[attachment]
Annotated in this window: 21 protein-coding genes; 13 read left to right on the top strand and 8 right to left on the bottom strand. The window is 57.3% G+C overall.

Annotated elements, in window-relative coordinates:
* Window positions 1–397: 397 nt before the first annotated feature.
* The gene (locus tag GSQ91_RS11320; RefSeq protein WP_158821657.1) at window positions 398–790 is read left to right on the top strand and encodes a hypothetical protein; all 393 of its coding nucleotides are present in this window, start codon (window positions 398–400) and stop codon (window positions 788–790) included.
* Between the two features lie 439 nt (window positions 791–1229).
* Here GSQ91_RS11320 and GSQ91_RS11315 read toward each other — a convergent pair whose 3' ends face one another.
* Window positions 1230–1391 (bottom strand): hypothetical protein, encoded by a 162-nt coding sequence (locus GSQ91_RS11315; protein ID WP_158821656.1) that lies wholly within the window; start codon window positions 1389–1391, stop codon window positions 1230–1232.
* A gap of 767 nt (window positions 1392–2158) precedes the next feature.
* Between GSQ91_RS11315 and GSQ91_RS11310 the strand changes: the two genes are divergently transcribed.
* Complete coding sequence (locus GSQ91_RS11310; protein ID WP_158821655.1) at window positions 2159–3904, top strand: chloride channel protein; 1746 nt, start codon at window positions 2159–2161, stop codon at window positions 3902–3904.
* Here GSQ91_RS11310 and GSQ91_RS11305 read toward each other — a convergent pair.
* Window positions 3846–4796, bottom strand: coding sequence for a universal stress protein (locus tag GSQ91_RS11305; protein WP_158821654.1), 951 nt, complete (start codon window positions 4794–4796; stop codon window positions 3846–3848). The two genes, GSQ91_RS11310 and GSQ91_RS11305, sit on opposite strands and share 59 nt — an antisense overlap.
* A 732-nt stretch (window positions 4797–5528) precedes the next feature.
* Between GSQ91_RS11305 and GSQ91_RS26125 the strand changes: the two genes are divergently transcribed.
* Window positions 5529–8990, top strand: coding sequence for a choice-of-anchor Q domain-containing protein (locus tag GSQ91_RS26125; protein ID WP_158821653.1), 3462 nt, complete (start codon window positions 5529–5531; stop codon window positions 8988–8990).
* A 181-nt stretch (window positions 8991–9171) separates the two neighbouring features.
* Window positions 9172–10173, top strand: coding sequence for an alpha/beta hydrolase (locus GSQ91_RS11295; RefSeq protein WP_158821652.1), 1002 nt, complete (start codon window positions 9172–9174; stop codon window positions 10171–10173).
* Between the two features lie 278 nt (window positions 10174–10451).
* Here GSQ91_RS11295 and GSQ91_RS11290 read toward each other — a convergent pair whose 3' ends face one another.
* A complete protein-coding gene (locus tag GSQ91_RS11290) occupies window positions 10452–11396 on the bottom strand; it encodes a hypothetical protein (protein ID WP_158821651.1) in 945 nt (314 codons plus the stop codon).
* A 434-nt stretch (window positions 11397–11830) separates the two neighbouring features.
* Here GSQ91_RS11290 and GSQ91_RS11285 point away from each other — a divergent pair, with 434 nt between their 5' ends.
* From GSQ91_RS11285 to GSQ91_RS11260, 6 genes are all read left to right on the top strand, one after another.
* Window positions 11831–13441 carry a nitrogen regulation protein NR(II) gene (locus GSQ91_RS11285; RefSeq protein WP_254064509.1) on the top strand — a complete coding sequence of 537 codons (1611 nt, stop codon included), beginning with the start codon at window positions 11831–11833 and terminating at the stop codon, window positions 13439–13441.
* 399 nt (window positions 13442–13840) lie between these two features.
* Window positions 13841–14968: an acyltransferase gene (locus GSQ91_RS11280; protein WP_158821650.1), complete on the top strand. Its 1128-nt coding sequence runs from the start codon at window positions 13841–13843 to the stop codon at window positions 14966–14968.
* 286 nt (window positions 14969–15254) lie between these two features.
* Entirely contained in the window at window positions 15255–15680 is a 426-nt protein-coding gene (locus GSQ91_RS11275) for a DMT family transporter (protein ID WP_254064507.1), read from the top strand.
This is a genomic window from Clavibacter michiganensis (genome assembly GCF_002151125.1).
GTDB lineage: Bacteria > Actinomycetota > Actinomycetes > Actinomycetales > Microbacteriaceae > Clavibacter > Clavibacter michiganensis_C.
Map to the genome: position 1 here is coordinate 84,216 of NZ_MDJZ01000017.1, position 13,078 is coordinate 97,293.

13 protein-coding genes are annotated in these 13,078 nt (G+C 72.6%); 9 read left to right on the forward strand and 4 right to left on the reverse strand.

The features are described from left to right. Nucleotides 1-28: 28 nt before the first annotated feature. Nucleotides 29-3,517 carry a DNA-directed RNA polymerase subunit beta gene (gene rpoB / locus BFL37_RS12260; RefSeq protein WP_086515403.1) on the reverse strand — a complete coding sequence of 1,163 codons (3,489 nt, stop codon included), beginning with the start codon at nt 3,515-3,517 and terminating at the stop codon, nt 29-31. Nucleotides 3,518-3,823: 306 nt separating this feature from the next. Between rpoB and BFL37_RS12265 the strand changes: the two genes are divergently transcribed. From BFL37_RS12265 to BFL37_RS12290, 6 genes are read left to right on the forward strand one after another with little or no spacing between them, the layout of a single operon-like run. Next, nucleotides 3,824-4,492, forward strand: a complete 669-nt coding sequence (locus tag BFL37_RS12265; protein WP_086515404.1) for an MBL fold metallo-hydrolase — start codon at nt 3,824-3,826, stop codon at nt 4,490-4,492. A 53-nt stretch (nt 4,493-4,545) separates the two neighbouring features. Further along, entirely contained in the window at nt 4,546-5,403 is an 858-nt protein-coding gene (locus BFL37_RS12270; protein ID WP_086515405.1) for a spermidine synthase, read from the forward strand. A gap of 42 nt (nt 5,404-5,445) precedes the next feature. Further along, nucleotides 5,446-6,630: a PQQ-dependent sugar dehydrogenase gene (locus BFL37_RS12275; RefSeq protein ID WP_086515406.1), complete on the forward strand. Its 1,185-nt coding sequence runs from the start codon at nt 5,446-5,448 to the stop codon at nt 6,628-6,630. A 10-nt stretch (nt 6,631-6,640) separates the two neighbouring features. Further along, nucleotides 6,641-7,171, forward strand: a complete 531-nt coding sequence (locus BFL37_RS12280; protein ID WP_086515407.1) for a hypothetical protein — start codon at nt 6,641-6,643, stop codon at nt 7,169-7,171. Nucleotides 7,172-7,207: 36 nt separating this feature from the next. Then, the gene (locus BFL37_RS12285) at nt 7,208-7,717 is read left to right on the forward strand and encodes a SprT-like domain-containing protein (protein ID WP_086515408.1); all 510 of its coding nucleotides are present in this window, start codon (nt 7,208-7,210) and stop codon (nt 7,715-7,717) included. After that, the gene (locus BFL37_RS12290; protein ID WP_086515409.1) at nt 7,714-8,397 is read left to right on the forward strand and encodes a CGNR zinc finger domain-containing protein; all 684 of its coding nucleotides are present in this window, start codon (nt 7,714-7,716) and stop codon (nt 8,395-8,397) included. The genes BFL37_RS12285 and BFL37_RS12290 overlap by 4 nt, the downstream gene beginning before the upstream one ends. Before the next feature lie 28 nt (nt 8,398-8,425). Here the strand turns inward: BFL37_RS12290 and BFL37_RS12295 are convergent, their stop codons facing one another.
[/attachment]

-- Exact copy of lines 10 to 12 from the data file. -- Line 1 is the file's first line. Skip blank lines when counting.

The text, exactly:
* Complete coding sequence (locus GSQ91_RS11310; protein ID WP_158821655.1) at window positions 2159–3904, top strand: chloride channel protein; 1746 nt, start codon at window positions 2159–2161, stop codon at window positions 3902–3904.
* Here GSQ91_RS11310 and GSQ91_RS11305 read toward each other — a convergent pair.
* Window positions 3846–4796, bottom strand: coding sequence for a universal stress protein (locus tag GSQ91_RS11305; protein WP_158821654.1), 951 nt, complete (start codon window positions 4794–4796; stop codon window positions 3846–3848). The two genes, GSQ91_RS11310 and GSQ91_RS11305, sit on opposite strands and share 59 nt — an antisense overlap.